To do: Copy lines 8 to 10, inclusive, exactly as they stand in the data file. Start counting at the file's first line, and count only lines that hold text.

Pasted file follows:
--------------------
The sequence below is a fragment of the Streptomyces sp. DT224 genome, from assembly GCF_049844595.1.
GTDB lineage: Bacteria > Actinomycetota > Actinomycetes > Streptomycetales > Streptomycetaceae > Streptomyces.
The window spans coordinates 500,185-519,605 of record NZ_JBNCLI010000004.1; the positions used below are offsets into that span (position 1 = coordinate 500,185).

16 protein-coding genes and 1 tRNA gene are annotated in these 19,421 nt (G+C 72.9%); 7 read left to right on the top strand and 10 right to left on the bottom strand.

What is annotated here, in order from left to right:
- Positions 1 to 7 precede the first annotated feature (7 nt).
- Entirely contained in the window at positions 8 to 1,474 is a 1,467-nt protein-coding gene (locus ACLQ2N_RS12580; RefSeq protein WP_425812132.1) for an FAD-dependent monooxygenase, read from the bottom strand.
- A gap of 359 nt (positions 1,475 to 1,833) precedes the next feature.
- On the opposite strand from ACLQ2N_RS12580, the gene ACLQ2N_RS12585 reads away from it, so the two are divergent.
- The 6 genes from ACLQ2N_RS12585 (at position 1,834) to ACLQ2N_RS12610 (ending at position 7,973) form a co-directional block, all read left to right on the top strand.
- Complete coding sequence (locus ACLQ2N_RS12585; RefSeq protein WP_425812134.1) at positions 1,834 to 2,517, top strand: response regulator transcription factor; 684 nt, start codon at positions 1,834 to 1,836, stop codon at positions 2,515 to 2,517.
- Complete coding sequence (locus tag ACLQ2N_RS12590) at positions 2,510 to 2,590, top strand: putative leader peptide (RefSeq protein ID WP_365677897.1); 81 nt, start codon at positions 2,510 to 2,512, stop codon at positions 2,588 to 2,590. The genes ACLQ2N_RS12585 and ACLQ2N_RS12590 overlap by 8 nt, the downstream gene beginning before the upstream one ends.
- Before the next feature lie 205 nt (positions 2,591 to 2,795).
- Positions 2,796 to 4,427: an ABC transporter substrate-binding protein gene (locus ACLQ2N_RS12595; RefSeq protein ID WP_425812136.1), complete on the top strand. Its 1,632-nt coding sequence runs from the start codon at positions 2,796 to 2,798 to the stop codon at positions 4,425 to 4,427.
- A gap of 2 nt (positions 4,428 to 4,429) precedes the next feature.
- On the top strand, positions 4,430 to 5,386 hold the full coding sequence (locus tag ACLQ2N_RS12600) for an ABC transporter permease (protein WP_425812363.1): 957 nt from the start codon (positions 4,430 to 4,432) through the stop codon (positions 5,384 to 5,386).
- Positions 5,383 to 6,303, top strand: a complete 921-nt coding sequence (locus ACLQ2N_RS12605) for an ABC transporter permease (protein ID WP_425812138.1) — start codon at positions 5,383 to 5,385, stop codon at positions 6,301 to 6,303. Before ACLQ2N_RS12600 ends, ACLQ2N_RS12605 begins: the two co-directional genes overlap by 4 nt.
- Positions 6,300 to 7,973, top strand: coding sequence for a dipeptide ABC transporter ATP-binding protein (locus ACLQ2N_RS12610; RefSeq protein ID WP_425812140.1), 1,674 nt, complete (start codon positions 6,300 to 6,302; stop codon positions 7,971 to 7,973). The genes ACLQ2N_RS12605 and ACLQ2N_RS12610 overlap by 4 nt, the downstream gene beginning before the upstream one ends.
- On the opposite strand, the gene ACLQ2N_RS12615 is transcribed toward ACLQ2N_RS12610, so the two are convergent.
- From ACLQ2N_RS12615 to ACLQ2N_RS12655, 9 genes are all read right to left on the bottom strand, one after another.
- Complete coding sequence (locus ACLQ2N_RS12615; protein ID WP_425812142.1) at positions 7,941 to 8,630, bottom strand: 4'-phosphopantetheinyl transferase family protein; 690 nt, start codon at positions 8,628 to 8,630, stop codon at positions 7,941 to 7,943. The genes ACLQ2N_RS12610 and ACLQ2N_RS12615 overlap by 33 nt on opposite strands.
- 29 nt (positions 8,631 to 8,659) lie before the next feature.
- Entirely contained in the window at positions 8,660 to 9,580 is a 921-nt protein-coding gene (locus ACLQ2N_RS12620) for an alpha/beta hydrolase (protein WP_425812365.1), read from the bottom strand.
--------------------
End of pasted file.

- A gap of 359 nt (positions 1,475 to 1,833) precedes the next feature.
- On the opposite strand from ACLQ2N_RS12580, the gene ACLQ2N_RS12585 reads away from it, so the two are divergent.
- The 6 genes from ACLQ2N_RS12585 (at position 1,834) to ACLQ2N_RS12610 (ending at position 7,973) form a co-directional block, all read left to right on the top strand.